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  • Research Article
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Human respiratory uptake of chloroform and haloketones during showering


Inhalation is an important exposure route for volatile water contaminants, including disinfection by-products (DBPs). A controlled human study was conducted on six subjects to determine the respiratory uptake of haloketones (HKs) and chloroform, a reference compound, during showering. Breath and air concentrations of the DBPs were measured using gas chromatography and electron capture detector during and following the inhalation exposures. A lower percentage of the HKs (10%) is released from shower water to air than that of chloroform (56%) under the experiment conditions due to the lower volatility of the HKs. Breath concentrations of the DBPs were elevated during the inhalation exposure, while breath concentrations decreased rapidly after the exposure. Approximately 85–90% of the inhaled HKs were absorbed, whereas only 70% of the inhaled chloroform was absorbed for the experiment conditions used. The respiratory uptake of the DBPs was estimated using a linear one-compartment model coupled with a plug flow stream model for the shower system. The internal dose of chloroform normalized to its water concentration was approximately four times that of the HKs after a 30-min inhalation exposure. Approximately 0.3–0.4% of the absorbed HKs and 2–9% of the absorbed chloroform were expired through lung excretion after the 30-min exposure. The inhalation exposure from a typical 10–15 min shower contributes significantly to the total dose for chloroform in chlorinated drinking water but only to a moderate extent for HKs.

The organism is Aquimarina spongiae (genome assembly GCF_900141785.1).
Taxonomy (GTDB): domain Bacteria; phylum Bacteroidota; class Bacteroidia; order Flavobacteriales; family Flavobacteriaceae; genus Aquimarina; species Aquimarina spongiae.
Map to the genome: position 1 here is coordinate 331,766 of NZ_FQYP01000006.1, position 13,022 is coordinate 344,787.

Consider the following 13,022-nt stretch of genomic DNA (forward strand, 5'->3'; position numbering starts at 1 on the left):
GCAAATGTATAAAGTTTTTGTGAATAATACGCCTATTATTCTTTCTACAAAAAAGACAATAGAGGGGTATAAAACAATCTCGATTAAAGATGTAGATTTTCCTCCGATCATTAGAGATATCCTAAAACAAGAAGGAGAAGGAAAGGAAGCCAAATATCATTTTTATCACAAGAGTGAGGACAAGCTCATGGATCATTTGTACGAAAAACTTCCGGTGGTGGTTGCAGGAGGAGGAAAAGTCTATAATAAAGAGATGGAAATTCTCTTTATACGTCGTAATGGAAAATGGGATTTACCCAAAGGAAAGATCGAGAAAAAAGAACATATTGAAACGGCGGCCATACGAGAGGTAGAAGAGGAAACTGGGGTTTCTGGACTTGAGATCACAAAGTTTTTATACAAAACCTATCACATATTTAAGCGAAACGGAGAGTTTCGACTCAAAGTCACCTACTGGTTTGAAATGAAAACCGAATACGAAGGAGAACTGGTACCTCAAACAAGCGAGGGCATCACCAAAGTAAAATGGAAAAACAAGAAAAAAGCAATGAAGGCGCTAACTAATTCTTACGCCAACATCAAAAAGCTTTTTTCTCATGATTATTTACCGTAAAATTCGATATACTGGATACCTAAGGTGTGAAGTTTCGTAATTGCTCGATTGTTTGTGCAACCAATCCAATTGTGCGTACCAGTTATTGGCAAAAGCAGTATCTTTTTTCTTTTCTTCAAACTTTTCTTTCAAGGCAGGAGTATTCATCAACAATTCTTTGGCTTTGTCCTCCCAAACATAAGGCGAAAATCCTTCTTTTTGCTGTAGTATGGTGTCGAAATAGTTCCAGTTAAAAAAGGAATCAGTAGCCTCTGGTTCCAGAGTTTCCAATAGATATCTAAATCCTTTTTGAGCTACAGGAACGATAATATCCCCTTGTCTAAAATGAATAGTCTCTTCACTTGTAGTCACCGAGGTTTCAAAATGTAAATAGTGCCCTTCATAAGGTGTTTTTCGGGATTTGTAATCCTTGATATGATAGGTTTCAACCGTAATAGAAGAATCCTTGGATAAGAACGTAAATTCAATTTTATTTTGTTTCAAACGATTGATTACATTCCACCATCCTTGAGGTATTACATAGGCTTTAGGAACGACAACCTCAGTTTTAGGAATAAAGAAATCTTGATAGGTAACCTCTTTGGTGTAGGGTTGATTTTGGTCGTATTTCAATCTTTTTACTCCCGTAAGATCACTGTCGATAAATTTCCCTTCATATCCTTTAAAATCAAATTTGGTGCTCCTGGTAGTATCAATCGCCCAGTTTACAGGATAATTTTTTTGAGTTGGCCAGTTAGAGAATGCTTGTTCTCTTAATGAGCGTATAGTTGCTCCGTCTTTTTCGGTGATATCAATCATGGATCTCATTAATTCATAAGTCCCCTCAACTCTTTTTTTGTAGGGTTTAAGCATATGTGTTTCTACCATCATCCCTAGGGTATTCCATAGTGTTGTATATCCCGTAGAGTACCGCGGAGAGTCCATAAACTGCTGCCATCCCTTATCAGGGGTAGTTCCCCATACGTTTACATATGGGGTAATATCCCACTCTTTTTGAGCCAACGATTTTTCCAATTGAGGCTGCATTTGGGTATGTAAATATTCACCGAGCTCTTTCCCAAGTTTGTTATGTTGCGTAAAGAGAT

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This research was funded by the United States Environmental Protection Agency (U.S. EPA) Research Foundation (#GR825953-01-0). This presentation has not been subjected to the Agency's review and therefore does not necessarily reflect the views of the Agency. Clifford P. Weisel is supported in part by the NIEHS Center for Excellence Grant (ES05022-06).

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Correspondence to Clifford P Weisel.

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Xu, X., Weisel, C. Human respiratory uptake of chloroform and haloketones during showering. J Expo Sci Environ Epidemiol 15, 6–16 (2005).

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